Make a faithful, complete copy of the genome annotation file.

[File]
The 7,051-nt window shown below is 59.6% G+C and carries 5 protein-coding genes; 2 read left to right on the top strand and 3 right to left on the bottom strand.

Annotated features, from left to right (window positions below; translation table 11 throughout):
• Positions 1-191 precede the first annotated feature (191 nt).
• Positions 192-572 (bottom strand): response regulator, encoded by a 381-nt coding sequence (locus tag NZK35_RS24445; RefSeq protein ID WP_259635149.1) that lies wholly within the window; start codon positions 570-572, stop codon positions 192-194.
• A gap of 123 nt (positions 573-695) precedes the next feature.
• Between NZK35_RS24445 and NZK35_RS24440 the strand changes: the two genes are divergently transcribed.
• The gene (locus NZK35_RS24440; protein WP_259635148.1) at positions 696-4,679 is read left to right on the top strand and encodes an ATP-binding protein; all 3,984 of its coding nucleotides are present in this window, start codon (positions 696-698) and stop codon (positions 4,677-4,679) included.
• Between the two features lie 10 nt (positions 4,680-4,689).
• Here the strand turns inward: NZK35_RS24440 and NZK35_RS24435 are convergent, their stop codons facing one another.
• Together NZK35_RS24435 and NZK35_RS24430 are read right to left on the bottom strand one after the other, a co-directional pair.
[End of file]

The 7,051-nt window shown below is 59.6% G+C and carries 5 protein-coding genes; 2 read left to right on the top strand and 3 right to left on the bottom strand.

Annotated features, from left to right (window positions below; translation table 11 throughout):
• Positions 1-191 precede the first annotated feature (191 nt).
• Positions 192-572 (bottom strand): response regulator, encoded by a 381-nt coding sequence (locus tag NZK35_RS24445; RefSeq protein ID WP_259635149.1) that lies wholly within the window; start codon positions 570-572, stop codon positions 192-194.
• A gap of 123 nt (positions 573-695) precedes the next feature.
• Between NZK35_RS24445 and NZK35_RS24440 the strand changes: the two genes are divergently transcribed.
• The gene (locus NZK35_RS24440; protein WP_259635148.1) at positions 696-4,679 is read left to right on the top strand and encodes an ATP-binding protein; all 3,984 of its coding nucleotides are present in this window, start codon (positions 696-698) and stop codon (positions 4,677-4,679) included.
• Between the two features lie 10 nt (positions 4,680-4,689).
• Here the strand turns inward: NZK35_RS24440 and NZK35_RS24435 are convergent, their stop codons facing one another.
• Together NZK35_RS24435 and NZK35_RS24430 are read right to left on the bottom strand one after the other, a co-directional pair.